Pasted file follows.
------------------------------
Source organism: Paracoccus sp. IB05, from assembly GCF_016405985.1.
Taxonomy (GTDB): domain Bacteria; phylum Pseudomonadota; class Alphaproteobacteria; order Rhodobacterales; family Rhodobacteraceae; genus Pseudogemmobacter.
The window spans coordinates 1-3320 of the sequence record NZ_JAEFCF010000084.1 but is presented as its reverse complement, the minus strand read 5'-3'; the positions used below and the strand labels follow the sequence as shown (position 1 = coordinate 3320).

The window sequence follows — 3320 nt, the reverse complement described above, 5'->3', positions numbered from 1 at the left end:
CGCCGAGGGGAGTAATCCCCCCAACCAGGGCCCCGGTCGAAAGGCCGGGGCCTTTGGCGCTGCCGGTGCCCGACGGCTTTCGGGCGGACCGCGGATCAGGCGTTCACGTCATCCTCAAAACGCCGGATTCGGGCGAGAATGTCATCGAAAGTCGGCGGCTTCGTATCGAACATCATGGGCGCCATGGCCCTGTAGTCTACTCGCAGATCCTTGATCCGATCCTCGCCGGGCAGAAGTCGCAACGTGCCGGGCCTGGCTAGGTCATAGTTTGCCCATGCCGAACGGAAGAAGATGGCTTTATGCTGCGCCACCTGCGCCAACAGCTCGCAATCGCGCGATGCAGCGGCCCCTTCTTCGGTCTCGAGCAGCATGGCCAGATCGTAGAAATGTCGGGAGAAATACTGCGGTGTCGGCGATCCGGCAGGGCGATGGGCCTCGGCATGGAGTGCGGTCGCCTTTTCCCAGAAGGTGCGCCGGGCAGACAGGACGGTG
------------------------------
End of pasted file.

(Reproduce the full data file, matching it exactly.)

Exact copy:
Source organism: Paracoccus sp. IB05, from assembly GCF_016405985.1.
Taxonomy (GTDB): domain Bacteria; phylum Pseudomonadota; class Alphaproteobacteria; order Rhodobacterales; family Rhodobacteraceae; genus Pseudogemmobacter.
The window spans coordinates 1-3320 of the sequence record NZ_JAEFCF010000084.1 but is presented as its reverse complement, the minus strand read 5'-3'; the positions used below and the strand labels follow the sequence as shown (position 1 = coordinate 3320).

The window sequence follows — 3320 nt, the reverse complement described above, 5'->3', positions numbered from 1 at the left end:
CGCCGAGGGGAGTAATCCCCCCAACCAGGGCCCCGGTCGAAAGGCCGGGGCCTTTGGCGCTGCCGGTGCCCGACGGCTTTCGGGCGGACCGCGGATCAGGCGTTCACGTCATCCTCAAAACGCCGGATTCGGGCGAGAATGTCATCGAAAGTCGGCGGCTTCGTATCGAACATCATGGGCGCCATGGCCCTGTAGTCTACTCGCAGATCCTTGATCCGATCCTCGCCGGGCAGAAGTCGCAACGTGCCGGGCCTGGCTAGGTCATAGTTTGCCCATGCCGAACGGAAGAAGATGGCTTTATGCTGCGCCACCTGCGCCAACAGCTCGCAATCGCGCGATGCAGCGGCCCCTTCTTCGGTCTCGAGCAGCATGGCCAGATCGTAGAAATGTCGGGAGAAATACTGCGGTGTCGGCGATCCGGCAGGGCGATGGGCCTCGGCATGGAGTGCGGTCGCCTTTTCCCAGAAGGTGCGCCGGGCAGACAGGACGGTG